By Kim Zetter
June 1, 2010
Wikileaks, the controversial whistleblowing site that exposes secrets of
governments and corporations, bootstrapped itself with a cache of
documents obtained through an internet eavesdropping operation by one of
its activists, according to a new profile of the organization's founder.
The activist siphoned more than a million documents as they traveled
across the internet through Tor, also known as "The Onion Router," a
sophisticated privacy tool that lets users navigate and send documents
through the internet anonymously.
The siphoned documents, supposedly stolen by Chinese hackers or spies
who were using the Tor network to transmit the data, were the basis for
Wikileaks founder Julian Assange's assertion in 2006 that his
organization had already "received over one million documents from 13
countries" before his site was launched, according to the article in The
Only a small portion of those intercepted documents were ever posted on
Wikileaks, but the new report indicates that some of the data and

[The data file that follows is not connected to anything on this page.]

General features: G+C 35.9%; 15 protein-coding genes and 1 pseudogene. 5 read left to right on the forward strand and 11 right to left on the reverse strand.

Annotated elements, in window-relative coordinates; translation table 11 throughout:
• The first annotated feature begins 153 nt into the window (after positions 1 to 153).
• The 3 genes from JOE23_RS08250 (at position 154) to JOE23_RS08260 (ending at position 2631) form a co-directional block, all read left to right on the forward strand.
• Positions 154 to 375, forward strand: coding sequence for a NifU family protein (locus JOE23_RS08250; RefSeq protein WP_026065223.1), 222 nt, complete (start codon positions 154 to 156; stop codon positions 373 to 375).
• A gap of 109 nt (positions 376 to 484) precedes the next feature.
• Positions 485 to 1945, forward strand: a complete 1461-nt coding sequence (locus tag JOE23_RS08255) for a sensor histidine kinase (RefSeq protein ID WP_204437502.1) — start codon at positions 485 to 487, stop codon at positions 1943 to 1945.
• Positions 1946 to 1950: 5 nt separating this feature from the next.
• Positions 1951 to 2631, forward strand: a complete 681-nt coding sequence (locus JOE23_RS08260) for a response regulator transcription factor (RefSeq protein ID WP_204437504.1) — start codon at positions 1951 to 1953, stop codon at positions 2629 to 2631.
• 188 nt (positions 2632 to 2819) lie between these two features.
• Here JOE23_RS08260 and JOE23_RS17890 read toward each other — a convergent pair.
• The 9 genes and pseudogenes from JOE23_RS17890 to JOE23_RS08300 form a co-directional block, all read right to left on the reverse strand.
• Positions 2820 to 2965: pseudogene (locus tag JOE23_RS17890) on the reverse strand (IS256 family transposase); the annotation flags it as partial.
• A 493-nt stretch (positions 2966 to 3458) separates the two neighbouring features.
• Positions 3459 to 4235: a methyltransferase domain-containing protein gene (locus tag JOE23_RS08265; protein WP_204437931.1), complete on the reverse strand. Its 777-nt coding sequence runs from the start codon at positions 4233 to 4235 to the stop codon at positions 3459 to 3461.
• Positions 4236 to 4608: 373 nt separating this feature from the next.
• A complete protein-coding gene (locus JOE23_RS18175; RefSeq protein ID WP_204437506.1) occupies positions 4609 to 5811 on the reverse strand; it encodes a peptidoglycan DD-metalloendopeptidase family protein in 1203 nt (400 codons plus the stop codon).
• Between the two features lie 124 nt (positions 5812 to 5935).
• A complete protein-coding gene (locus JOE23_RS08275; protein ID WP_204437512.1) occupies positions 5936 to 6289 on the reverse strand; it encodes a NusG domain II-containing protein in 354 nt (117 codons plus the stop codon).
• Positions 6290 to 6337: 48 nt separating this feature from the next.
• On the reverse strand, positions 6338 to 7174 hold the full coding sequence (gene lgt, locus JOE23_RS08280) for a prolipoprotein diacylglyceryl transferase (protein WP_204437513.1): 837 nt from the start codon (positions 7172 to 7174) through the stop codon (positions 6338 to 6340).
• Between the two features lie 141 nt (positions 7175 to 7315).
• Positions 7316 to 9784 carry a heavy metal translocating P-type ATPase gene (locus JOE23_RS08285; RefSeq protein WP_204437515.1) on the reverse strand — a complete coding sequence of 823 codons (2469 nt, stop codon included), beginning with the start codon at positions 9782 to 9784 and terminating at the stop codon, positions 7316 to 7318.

documents on WikiLeaks did not come from sources who intended for the
documents to be seen or posted. It also explains an enduring mystery of
Wikileaks' launch: how the organization was able to amass a collection
of secret documents before its website was open for business.
Tor is a sophisticated privacy tool endorsed by the Electronic Frontier
Foundation and other civil liberties groups as a method for
whistleblowers and human rights workers to communicate with journalists,
among other uses. In its search for government and corporate secrets
traveling through the Tor network, it's conceivable that WikiLeaks may
have also vacuumed up sensitive information from human rights workers
who did not want their data seen by outsiders.
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